The dreaded "cruise
ship virus" could sink into history some day, if a promising vaccine trial
Researchers report that an
early test of an experimental vaccine for norovirus – the cause of a stomach
sickness that fells scores of cruise ship passengers and nursing home
residents, among others – reduced symptoms of vomiting and diarrhoea by 52%.
Every year, norovirus
sickens 19 million to 21 million Americans – or one in 15 – and kills as many
as 800, according to the US Centres for Disease Control and Prevention.
"Early results of
testing an experimental vaccine for norovirus appear positive, providing
optimism that a vaccine can be developed for this common cause of
gastroenteritis," said lead researcher Dr David Bernstein, a professor of
paediatrics at Cincinnati Children's Hospital Medical Centre and the University
"More testing will be
necessary to ensure the vaccine is safe and effective," he said. "If
this can be duplicated in larger trials, it could lead to the availability of a
new vaccine for a very common illness."
The results of the study
were to be presented at ID Week 2013, the infectious diseases society
conference in San Francisco.
No treatment available
Currently, there is no
treatment or cure for the highly contagious virus, the most common cause of
viral gastroenteritis in children and adults.
Outbreaks occur in close
quarters, such as health care facilities, child care centres, schools and
military bases in addition to cruise ships, the researchers said.
The vaccine might be useful
for people in any of those settings, Bernstein said. Ocean-going travellers,
for instance, could add the vaccine to their to-do list before departure.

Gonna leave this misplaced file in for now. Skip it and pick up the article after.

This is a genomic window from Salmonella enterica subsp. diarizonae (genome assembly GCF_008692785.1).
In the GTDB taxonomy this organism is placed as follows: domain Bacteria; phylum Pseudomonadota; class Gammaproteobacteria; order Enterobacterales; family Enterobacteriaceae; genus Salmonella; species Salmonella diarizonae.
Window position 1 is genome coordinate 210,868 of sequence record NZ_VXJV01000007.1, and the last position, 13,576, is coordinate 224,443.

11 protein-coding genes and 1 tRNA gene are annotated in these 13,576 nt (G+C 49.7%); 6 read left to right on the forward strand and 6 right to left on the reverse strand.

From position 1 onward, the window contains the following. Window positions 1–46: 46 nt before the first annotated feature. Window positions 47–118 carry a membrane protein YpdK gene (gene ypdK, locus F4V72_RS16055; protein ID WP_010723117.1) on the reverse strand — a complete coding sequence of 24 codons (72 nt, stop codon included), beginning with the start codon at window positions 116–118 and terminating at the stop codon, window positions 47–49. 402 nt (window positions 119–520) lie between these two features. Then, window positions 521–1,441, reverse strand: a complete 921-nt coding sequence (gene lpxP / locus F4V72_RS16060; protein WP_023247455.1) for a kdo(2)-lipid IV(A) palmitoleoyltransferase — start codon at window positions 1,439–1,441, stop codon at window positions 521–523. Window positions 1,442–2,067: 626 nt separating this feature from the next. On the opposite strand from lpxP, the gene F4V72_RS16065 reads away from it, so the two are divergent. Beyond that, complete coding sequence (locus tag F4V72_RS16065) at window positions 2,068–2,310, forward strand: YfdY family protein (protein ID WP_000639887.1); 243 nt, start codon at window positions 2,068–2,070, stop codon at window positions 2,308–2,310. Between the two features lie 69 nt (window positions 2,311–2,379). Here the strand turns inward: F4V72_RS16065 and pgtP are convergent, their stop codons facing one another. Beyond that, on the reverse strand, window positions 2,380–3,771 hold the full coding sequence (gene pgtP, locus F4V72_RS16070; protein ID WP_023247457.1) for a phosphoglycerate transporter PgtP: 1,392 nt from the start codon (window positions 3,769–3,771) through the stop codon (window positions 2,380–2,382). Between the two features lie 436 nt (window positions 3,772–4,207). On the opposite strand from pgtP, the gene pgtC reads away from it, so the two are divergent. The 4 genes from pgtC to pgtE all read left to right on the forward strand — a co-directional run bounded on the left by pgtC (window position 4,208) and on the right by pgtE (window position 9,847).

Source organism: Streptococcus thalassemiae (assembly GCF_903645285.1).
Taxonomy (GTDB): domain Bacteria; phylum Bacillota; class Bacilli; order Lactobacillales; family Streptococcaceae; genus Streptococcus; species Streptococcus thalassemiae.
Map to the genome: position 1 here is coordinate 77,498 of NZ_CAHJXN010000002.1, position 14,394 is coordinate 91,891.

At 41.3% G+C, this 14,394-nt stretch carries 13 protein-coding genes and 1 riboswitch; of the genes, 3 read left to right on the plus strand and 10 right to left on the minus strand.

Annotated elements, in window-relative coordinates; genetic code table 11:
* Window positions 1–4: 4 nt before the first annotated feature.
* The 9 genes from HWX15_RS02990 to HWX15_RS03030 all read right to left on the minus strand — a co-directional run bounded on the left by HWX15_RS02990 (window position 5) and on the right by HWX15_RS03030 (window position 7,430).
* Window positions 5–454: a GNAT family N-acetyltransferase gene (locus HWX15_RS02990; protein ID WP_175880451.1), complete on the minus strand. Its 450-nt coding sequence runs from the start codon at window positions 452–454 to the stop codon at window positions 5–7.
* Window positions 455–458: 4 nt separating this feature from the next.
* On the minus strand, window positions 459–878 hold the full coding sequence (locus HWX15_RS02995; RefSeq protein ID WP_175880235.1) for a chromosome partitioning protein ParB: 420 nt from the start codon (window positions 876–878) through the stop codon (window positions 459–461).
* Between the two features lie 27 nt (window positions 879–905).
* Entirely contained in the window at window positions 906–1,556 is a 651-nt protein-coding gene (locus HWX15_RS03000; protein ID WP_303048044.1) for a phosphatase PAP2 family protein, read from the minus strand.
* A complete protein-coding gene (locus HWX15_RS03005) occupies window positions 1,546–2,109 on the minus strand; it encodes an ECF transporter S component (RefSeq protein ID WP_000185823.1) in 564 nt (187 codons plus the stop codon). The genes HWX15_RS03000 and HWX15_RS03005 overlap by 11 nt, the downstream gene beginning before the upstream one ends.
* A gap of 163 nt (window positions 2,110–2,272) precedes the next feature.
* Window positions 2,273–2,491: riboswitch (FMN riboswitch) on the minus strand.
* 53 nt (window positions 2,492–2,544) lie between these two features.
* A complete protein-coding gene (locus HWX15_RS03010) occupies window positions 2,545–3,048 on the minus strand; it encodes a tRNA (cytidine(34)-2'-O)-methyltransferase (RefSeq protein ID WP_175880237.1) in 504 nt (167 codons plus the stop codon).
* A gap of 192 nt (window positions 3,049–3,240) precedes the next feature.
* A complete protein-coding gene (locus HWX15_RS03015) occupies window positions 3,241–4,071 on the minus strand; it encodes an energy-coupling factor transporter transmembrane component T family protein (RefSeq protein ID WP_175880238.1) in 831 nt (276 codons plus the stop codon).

But first, Bernstein hopes
to test the vaccine in a larger "real-world" trial.
Dr Jesse Reeves-Garcia,
chief of the division of gastroenterology at Miami Children's Hospital, said
the idea of a vaccine for norovirus is "fascinating".
people's lives," he said. "They take a vacation, they take a cruise
and spend three of four days in the toilet puking or pooping or both," he
A vaccine that's effective,
safe and reasonably priced would be "great", Reeves-Garcia said.
"It would be another sickness that I wouldn't see anymore."
Facts on Norovirus
Norovirus can spread
through infected food or water, contaminated surfaces and even through the air.
Not everyone exposed to
norovirus gets infected, and of those who are infected not all get sick,
Bernstein said. But it is very common and can be serious, particularly for
young children and older adults, he added.
A recent study found the
overall cost of the disease in the United States is $5.5 billion a year, the
For the latest study,
Bernstein's team randomly assigned 98 people, who agreed to drink water laced
with the virus, to an injection of the vaccine or placebo.
Among those given the
vaccine, 26 were infected as were 29 in the placebo group. Ten people in the
vaccinated group had mild, moderate or severe vomiting and/or diarrhoea
compared with 20 in the non-vaccinated group – a 52% reduction in symptoms.
The vaccine disarms two
genotypes of norovirus, one of them the leading cause of US outbreaks, the
study authors say.
Data and conclusions
presented at meetings are typically considered preliminary until published in a
peer-reviewed medical journal.
For more information on
norovirus, visit the US Centres
for Disease Control and Prevention.